By adaptive - August 19th, 2014
In the last of our series covering the results of this year’s State of Corporate Social Media report, we consider the impact that social media is having across the corporate landscape.
Social is taking more of an important role within the marketing activity of the corporations that responded to this year’s survey. Over 60% reported that they believe that social media is integrated tightly enough into their marketing strategy, with 57% of B2B only corporations responding positively to this question.
However, again, it seems that even though these businesses feel they are doing enough with their activity across the social space, they still find it difficult to report actual gains from these channels. And 55% of all respondents state that social media isn’t tightly enough integrated with boarder businesses practices. The figure in the B2B sector is worse at 63%. Corporations still have some way to go with their social media use maturity.
It is telling that nearly 70% of respondents do not have an integrated CRM system. Some 67% of B2B corporations also report not using a CRM with the figure for corporations in the B2C sector being 78%. In addition, over 80% of all respondents also stated they didn’t feel they were fully leveraging the power that social media could deliver to their corporations. The figure for B2B organisations is 84.5% and for B2C the figure is almost (84.3%) identical illustrating that there is still masses of room for corporations to develop their use of social media right across their organisations.
Last year we reported that 31% of respondents felt they were accurately measuring the impact social media was having on their companies. This year’s figure has jumped by 5%, which does show a marked improvement, but still means 65% still feel they can’t accurately measure their corporation’s social media activity. A similar number (66%) in the B2B feel they don’t accurately measure the impact that their social media activity has, with 65% in the B2C sector also stating they have issues in this area.
In addition, we do see an even split between those respondents that state they can measure social media ROI and those that can’t. Just over 47% of respondents stated that social media drives sales across their businesses. Just under 53% stated no or don’t know.
And in the B2B sector 46% state they can measure ROI, but over a third (33.7%) state they don’t know if social media activity actually drives sales across their corporations. In the B2C sector 48% state they can measure ROI, with 47% stating that social media activity does drive sales. However, over a third (32%) still don’t know if this is the case.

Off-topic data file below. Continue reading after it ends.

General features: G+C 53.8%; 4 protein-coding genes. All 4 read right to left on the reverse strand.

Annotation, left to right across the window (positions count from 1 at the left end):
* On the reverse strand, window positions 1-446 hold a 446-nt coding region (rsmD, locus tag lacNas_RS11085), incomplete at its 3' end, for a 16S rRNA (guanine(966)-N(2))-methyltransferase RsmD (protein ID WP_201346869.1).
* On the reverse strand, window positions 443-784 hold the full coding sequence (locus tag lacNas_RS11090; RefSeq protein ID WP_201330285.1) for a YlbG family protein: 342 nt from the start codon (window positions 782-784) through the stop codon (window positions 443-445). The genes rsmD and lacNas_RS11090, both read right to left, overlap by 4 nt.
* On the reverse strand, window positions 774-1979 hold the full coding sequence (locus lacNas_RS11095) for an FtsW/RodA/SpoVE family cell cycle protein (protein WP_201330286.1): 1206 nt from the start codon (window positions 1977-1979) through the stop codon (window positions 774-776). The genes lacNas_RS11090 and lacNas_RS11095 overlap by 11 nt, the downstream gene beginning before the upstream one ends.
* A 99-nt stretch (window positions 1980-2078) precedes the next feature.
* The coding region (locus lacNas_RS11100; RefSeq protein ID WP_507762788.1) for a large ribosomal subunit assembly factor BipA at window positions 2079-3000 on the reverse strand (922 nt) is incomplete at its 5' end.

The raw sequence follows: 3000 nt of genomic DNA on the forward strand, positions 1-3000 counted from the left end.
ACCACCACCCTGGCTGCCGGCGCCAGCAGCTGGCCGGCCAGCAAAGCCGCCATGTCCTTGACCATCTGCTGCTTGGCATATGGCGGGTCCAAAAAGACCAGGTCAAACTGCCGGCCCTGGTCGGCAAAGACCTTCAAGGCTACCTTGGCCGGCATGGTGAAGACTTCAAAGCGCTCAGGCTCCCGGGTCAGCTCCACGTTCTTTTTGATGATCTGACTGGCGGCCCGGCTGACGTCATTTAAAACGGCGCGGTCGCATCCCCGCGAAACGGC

There is clearly some work still to be done in how social media activity is measured and related to commercial activity across the corporate landscape.
New metrics are needed
One of the most telling results from our research over the last few years is how corporations use KPIs to track the impact that social media is having on their businesses.
Last year’s report concluded that reporting web traffic was the most used KPI for our respondents. This year we have in fact seen an increase in their number from 44% last year to nearly 48% this year.
Also, reporting on follower numbers is also up from 44% to 46.9% with activity/engagement also showing an increase from 43% to 45.3% this year.
There is a similar picture in the B2B sector with 52.8% of respondents stating they used web traffic as their primary KPI, with followers being used by 44% of B2B corporations. The corresponding figures for the B2C sector are: 40% and 41% respectively.
However, as we stated in last year’s report, we continue to feel that corporations are being too simplistic in their approach to how they measure social media activity. The fact that follower numbers continues to be the main KPI used is unfortunate and belies a continued misunderstanding of the importance that sentiment and sharing now have on the commercial aspects of the social media space.
Conversion to leads or sales as a metric also continues to be high at 26.4% and 21.9% respectively with corporations attempting to develop these KPIs in the context of their social media activity.
And depressingly, the number of brand evangelists or ambassadors used for analytics has remained low at below 10% with share of conversation actually reducing. The picture is slightly different in the B2B sector with 34% of respondents using conversion to leads and sales (21%) as KPIs across their businesses.
This lack of a deep understanding of how social media impacts on corporations is worrying. The focus for the metrics that are being used lacks the depth of understanding that is needed, as at the moment, KPIs and other metrics make simple correlations between follower numbers and the conversion into leads or sales. KPIs in the age of social media are much more subtle and are a multifaceted.
November 2014, New York
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